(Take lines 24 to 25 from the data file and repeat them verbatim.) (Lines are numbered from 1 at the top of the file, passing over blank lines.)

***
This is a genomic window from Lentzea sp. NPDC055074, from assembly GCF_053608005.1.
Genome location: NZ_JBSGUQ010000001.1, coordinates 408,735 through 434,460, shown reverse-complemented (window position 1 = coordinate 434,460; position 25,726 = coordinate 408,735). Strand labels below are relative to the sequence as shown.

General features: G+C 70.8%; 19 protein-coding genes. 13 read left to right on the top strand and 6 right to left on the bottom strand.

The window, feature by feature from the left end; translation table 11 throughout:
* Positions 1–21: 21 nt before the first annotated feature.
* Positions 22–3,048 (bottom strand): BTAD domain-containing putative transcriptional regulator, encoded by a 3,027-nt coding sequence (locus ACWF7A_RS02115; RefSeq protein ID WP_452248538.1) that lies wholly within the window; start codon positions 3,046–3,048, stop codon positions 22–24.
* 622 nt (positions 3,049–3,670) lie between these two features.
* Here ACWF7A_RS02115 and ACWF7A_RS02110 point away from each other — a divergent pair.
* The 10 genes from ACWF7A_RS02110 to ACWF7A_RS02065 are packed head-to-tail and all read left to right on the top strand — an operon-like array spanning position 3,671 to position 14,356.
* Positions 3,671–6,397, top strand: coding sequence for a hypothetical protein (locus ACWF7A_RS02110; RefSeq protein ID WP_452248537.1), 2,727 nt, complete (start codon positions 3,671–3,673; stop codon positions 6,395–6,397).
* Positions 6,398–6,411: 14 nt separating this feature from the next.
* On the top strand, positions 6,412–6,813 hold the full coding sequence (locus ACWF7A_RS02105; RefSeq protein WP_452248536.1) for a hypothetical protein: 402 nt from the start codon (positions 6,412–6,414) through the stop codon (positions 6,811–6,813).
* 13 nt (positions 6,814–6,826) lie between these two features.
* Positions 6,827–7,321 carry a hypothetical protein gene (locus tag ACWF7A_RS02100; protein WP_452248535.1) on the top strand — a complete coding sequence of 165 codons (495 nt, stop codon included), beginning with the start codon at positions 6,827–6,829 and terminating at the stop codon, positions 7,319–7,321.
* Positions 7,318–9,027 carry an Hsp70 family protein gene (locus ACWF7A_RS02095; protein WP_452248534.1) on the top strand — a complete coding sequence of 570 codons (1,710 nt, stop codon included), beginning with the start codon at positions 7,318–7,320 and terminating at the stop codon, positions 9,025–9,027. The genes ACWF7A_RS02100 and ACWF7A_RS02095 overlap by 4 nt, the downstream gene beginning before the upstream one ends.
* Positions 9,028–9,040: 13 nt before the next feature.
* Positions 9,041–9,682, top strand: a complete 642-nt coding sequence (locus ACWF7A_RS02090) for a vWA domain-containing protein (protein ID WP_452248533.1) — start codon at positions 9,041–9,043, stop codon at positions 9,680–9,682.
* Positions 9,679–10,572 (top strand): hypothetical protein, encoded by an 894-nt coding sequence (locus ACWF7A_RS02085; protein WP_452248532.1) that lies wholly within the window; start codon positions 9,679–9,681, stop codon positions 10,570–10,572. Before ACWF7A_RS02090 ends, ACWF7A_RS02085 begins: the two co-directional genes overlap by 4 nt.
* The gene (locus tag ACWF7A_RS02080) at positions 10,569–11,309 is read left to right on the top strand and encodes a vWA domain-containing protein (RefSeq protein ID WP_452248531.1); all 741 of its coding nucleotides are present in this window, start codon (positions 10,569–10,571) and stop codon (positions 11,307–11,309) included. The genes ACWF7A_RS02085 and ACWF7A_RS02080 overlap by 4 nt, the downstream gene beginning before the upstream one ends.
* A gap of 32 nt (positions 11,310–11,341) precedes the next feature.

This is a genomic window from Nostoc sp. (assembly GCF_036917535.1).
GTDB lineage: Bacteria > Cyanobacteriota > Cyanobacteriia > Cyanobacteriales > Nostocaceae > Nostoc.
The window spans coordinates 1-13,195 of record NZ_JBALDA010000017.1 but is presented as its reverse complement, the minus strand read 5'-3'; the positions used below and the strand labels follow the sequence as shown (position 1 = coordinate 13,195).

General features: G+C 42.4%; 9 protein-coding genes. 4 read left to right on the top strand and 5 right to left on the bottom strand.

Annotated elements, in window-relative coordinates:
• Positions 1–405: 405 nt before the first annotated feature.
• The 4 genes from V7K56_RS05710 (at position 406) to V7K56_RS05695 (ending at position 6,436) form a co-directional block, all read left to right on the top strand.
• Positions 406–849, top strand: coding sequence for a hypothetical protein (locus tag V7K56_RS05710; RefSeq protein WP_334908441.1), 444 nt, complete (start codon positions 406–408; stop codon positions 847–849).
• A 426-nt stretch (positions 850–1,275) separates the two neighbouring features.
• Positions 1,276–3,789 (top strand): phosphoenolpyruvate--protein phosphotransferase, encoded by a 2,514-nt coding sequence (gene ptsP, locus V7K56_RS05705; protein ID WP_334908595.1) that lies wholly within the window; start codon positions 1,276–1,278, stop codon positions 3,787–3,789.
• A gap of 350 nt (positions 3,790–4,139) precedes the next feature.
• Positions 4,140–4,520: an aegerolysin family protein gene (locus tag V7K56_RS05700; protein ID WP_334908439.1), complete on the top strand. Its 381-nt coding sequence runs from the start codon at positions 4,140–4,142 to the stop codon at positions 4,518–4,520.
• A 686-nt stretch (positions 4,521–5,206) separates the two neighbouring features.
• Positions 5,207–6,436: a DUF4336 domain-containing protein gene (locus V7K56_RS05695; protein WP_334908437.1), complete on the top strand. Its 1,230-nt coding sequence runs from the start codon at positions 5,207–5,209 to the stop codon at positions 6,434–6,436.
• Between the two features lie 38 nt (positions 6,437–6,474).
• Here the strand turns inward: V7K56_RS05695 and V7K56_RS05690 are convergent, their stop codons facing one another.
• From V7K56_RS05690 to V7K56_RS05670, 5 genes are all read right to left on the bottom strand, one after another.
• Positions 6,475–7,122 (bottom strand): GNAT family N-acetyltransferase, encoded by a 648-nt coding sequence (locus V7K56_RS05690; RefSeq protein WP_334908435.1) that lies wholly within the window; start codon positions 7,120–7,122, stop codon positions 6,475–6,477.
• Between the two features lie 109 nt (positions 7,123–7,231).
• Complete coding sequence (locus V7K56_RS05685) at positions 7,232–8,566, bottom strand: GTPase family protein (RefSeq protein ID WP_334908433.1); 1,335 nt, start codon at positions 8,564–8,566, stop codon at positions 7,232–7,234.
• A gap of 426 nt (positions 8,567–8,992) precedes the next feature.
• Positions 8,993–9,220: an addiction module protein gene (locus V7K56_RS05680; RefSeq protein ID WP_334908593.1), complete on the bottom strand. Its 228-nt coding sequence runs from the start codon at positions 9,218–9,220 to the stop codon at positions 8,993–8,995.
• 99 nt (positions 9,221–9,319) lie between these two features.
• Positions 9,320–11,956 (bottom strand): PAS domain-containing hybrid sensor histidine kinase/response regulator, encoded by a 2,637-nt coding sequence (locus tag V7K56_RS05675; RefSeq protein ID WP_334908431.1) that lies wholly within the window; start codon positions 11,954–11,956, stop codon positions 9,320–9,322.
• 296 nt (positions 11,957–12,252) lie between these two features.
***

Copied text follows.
General features: G+C 42.4%; 9 protein-coding genes. 4 read left to right on the top strand and 5 right to left on the bottom strand.

Annotated elements, in window-relative coordinates: